by Hon. Thomas F. Bayard
Rear Admiral Samuel Francis Du Pont (1803-1865) served in the United States Navy, specifically during the Mexican- American War and the Civil War. His uncle, Eleuthere Irenee du Pont, was the founder of what is commonly known as the DuPont chemical concern, but is officially E. I. du Pont de Nemours and Company. Du Pont’s family was unable to financially support his education, so Samuel enlisted in the Navy. His family’s connections allowed him to receive appointment to midshipman by President James Madison. He had an illustrious until questions about his judgment in an attempt to capture Charleston during the Civil War became an issue when the blockade failed. Du Pont was so anguished by this that he relieved himself of command on July 5, 1863. Later events proved that he was not at fault, and nearly two decades after his death in 1865, a bronze sculpture of Du Pont was dedicated on December 20, 1884. It was replaced in 1921 by a memorial fountain that still stands today, one that was sculpted by Daniel Chester French and designed by Henry Bacon.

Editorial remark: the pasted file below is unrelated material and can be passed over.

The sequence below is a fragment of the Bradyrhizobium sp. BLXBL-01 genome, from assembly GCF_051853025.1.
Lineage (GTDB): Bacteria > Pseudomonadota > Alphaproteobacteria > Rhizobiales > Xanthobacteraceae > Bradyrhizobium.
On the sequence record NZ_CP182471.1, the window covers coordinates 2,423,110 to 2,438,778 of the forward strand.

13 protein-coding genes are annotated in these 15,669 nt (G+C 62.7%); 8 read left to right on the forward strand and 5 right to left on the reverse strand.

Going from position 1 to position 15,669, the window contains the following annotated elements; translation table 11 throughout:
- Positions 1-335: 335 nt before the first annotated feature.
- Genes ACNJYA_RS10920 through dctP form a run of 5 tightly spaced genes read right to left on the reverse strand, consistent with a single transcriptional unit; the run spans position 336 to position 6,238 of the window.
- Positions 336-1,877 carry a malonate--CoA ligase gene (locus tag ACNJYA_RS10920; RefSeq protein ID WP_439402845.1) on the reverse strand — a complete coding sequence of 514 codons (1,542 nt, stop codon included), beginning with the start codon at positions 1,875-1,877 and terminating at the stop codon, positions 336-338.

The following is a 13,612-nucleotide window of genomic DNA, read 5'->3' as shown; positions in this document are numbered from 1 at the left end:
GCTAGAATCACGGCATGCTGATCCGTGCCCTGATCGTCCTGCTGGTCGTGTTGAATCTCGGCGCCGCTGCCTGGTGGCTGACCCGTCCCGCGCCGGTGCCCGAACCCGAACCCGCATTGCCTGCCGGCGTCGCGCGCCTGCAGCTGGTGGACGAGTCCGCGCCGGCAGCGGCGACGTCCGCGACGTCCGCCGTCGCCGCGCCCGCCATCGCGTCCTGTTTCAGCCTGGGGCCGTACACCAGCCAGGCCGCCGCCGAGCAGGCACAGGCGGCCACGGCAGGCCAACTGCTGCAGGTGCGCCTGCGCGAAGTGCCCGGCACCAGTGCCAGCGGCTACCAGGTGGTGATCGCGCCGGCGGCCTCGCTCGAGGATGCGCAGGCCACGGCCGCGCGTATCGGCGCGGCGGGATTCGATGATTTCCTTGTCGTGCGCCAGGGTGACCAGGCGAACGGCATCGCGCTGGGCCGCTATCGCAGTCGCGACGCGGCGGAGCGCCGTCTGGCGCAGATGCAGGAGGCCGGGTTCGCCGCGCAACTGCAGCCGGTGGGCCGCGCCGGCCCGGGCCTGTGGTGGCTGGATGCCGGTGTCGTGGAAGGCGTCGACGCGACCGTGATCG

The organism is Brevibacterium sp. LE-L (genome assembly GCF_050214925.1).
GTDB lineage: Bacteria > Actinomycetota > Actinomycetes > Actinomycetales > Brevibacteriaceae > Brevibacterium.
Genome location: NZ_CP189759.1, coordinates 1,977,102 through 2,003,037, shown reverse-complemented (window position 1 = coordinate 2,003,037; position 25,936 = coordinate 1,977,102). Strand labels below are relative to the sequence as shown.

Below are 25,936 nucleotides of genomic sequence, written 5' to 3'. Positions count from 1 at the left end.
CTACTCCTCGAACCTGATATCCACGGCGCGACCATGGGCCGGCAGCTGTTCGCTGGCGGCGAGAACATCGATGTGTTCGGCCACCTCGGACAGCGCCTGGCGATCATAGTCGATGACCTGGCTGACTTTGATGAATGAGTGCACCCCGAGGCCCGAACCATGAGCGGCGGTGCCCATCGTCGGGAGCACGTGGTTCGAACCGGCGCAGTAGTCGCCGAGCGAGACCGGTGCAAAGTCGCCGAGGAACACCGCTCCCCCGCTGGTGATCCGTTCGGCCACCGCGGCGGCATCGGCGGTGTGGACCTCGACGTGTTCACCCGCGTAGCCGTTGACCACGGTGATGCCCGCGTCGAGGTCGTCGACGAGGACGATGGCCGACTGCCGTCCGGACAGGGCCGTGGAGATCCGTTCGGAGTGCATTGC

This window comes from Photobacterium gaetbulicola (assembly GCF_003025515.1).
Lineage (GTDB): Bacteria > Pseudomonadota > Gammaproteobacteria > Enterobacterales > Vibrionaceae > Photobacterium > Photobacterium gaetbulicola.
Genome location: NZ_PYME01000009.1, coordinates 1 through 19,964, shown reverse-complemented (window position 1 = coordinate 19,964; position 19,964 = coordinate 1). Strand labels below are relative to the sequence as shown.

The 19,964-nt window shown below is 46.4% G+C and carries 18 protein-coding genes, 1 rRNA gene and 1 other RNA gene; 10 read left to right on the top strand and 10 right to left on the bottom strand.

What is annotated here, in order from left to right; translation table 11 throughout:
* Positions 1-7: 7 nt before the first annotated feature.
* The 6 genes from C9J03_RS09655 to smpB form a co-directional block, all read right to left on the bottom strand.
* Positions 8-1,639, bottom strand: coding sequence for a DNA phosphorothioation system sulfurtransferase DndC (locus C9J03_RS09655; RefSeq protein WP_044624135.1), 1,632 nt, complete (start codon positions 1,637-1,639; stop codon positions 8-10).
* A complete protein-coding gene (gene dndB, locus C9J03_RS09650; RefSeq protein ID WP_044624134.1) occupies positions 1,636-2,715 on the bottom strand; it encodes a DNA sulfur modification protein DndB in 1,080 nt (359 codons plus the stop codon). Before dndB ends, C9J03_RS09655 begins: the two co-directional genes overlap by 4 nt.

The statue was moved by the Du Pont family in 1920 to Wilmington, Delaware. Dupont Circle is a popular attraction for locals and tourists alike in DC. The location has slowly changed its name from Du Pont to Dupont, so this work illustrating the deeds for which the area received its namesake is especially important.
This edition is dedicated to Patricia Fitzgerald, the amiable mainstay of the Women’s National Democratic Club, longtime Dupont Circle anchor.